Drug sanctioned for chronic lymphocytic leukemia in patients with a specific chromosomal abnormality
MONDAY, April 11, 2016 (HealthDay News) — Venclexta (venetoclax) has been approved by the U.S. Food and Drug Administration to treat chronic lymphocytic leukemia (CLL) characterized by a specific chromosomal abnormality, 17p deletion, in patients who have been treated with at least one prior therapy.
The newly approved drug targets the B-cell lymphoma 2 protein, which promotes cancer growth and often is overabundant in patients with CLL, the FDA said. Venclexta’s effectiveness was tested in clinical studies involving 106 patients with CLL who have a 17p deletion and who had received at least one prior therapy. Eighty percent of trial participants showed a complete or partial remission, the agency said.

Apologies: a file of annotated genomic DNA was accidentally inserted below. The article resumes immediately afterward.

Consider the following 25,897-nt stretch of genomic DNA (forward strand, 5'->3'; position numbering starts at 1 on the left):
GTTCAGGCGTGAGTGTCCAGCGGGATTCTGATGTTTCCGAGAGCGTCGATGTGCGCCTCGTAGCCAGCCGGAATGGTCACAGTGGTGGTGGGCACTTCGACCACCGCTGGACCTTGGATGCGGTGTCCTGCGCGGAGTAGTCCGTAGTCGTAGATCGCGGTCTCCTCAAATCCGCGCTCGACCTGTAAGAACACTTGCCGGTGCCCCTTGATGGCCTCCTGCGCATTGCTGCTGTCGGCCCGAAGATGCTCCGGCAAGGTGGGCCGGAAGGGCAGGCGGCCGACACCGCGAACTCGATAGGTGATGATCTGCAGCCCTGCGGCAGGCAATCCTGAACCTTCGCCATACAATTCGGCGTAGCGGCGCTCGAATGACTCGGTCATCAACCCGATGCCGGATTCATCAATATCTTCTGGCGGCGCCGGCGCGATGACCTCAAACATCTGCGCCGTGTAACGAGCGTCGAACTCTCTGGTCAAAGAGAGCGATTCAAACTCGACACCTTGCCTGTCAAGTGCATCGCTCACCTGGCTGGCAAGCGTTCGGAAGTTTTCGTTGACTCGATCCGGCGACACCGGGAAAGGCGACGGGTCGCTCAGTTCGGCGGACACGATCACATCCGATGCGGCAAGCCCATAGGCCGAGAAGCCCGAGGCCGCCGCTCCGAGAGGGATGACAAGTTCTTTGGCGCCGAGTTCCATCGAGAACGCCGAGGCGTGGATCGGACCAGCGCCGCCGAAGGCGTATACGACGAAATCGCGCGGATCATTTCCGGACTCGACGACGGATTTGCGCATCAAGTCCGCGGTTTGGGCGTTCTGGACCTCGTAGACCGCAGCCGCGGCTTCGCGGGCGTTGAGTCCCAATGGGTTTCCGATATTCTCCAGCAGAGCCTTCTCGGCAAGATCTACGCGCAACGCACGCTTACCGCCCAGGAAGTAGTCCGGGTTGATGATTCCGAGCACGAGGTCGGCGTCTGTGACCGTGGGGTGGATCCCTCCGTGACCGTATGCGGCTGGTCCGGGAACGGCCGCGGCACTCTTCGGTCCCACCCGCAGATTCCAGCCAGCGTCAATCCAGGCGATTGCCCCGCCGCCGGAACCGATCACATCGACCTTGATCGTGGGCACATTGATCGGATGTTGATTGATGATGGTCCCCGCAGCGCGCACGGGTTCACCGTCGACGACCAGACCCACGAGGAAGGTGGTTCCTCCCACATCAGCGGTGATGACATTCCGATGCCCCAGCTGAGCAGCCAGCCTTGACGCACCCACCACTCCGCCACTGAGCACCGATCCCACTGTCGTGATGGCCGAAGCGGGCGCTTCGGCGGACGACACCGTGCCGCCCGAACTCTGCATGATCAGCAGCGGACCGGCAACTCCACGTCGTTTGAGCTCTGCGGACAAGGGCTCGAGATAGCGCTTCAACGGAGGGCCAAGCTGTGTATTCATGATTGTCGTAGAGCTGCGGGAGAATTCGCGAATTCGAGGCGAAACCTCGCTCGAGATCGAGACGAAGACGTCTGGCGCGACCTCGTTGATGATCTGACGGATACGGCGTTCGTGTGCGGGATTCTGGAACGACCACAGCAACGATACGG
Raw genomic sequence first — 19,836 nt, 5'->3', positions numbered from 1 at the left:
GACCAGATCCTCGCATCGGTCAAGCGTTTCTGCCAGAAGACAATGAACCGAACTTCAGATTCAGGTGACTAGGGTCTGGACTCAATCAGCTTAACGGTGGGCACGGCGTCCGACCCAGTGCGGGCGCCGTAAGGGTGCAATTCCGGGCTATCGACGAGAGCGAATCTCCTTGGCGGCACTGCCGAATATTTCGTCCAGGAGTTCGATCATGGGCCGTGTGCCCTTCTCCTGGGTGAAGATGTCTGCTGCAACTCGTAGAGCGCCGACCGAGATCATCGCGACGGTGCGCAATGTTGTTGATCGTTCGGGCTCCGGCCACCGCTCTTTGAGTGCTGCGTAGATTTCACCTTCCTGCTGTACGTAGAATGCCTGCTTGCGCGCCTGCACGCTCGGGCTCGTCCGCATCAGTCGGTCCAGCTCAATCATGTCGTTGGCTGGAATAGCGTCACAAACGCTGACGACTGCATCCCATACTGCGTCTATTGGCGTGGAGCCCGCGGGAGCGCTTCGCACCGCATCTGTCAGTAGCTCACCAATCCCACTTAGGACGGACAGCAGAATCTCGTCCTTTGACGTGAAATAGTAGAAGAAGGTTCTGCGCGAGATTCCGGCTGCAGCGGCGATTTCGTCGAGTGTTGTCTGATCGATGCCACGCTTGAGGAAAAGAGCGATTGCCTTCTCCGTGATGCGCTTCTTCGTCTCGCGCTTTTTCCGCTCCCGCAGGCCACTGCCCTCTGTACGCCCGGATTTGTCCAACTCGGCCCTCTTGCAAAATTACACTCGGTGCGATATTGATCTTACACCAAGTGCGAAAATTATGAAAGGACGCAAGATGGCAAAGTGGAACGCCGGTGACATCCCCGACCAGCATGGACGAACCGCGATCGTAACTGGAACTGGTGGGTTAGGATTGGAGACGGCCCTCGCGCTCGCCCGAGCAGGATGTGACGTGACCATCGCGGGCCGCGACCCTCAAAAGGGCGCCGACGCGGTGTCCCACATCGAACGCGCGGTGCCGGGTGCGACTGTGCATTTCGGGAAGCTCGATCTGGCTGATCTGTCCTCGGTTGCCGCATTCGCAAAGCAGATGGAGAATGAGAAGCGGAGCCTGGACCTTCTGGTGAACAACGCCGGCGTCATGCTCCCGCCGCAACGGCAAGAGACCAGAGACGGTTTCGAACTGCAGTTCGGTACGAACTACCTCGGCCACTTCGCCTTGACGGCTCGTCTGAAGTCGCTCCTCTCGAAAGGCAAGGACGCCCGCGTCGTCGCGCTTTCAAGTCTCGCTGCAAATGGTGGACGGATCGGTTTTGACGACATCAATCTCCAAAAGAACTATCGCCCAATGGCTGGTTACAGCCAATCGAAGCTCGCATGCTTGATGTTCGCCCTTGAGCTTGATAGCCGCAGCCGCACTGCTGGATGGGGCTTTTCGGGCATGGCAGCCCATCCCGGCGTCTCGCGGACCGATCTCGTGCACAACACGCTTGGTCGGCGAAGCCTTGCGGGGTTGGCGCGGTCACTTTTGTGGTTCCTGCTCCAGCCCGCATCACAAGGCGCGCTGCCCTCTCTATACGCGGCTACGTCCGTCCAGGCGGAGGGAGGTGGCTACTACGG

The drug’s most common side effects included neutropenia, diarrhea, nausea, anemia, upper respiratory infection, thrombocytopenia, and fatigue. More serious complications included pneumonia, fever, and more severe anemia. Patients who take Venclexta should not be given live attenuated vaccines.
Venclexta is indicated for daily use following confirmation of 17p deletion via the FDA-approved companion diagnostic Vysis CLL FISH probe kit.
Venclexta is manufactured by Chicago-based AbbVie, and marketed by AbbVie and Genentech USA Inc. of South San Francisco, California. The Vysis CLL FISH probe kit is manufactured by Abbott Molecular in Des Plaines, Illinois.